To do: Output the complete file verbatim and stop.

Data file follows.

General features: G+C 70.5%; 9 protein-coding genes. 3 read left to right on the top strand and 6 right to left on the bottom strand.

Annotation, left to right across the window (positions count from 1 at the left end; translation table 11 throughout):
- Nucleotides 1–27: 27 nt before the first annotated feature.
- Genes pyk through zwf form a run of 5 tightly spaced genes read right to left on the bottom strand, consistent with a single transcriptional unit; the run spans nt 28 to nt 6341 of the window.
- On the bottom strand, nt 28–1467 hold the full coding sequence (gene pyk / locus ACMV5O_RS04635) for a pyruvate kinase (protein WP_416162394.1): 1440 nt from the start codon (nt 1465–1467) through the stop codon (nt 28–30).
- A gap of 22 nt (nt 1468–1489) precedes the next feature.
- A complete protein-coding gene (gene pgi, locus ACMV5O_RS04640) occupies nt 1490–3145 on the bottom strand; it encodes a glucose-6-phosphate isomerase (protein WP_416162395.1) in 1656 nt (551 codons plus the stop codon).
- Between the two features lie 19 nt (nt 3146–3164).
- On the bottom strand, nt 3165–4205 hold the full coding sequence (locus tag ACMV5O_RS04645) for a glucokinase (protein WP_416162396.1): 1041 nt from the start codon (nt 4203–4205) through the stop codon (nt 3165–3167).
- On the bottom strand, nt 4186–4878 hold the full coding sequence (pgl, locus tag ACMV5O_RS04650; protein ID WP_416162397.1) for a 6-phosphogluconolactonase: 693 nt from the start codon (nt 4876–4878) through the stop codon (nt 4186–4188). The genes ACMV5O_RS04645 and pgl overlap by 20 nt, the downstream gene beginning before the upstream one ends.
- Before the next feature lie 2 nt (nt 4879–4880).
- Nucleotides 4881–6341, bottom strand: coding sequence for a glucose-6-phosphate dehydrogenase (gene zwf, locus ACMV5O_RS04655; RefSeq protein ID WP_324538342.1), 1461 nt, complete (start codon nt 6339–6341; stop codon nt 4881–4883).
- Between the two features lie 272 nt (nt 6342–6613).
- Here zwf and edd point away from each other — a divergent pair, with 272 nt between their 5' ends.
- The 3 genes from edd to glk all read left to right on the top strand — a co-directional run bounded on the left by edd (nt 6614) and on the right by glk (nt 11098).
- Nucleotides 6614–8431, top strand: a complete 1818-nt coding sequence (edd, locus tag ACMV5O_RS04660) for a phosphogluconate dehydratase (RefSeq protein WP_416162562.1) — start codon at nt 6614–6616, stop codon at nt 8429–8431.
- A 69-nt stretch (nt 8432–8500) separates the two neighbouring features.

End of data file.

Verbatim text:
General features: G+C 70.5%; 9 protein-coding genes. 3 read left to right on the top strand and 6 right to left on the bottom strand.

Annotation, left to right across the window (positions count from 1 at the left end; translation table 11 throughout):
- Nucleotides 1–27: 27 nt before the first annotated feature.
- Genes pyk through zwf form a run of 5 tightly spaced genes read right to left on the bottom strand, consistent with a single transcriptional unit; the run spans nt 28 to nt 6341 of the window.
- On the bottom strand, nt 28–1467 hold the full coding sequence (gene pyk / locus ACMV5O_RS04635) for a pyruvate kinase (protein WP_416162394.1): 1440 nt from the start codon (nt 1465–1467) through the stop codon (nt 28–30).
- A gap of 22 nt (nt 1468–1489) precedes the next feature.
- A complete protein-coding gene (gene pgi, locus ACMV5O_RS04640) occupies nt 1490–3145 on the bottom strand; it encodes a glucose-6-phosphate isomerase (protein WP_416162395.1) in 1656 nt (551 codons plus the stop codon).
- Between the two features lie 19 nt (nt 3146–3164).
- On the bottom strand, nt 3165–4205 hold the full coding sequence (locus tag ACMV5O_RS04645) for a glucokinase (protein WP_416162396.1): 1041 nt from the start codon (nt 4203–4205) through the stop codon (nt 3165–3167).
- On the bottom strand, nt 4186–4878 hold the full coding sequence (pgl, locus tag ACMV5O_RS04650; protein ID WP_416162397.1) for a 6-phosphogluconolactonase: 693 nt from the start codon (nt 4876–4878) through the stop codon (nt 4186–4188). The genes ACMV5O_RS04645 and pgl overlap by 20 nt, the downstream gene beginning before the upstream one ends.
- Before the next feature lie 2 nt (nt 4879–4880).
- Nucleotides 4881–6341, bottom strand: coding sequence for a glucose-6-phosphate dehydrogenase (gene zwf, locus ACMV5O_RS04655; RefSeq protein ID WP_324538342.1), 1461 nt, complete (start codon nt 6339–6341; stop codon nt 4881–4883).
- Between the two features lie 272 nt (nt 6342–6613).
- Here zwf and edd point away from each other — a divergent pair, with 272 nt between their 5' ends.
- The 3 genes from edd to glk all read left to right on the top strand — a co-directional run bounded on the left by edd (nt 6614) and on the right by glk (nt 11098).
- Nucleotides 6614–8431, top strand: a complete 1818-nt coding sequence (edd, locus tag ACMV5O_RS04660) for a phosphogluconate dehydratase (RefSeq protein WP_416162562.1) — start codon at nt 6614–6616, stop codon at nt 8429–8431.
- A 69-nt stretch (nt 8432–8500) separates the two neighbouring features.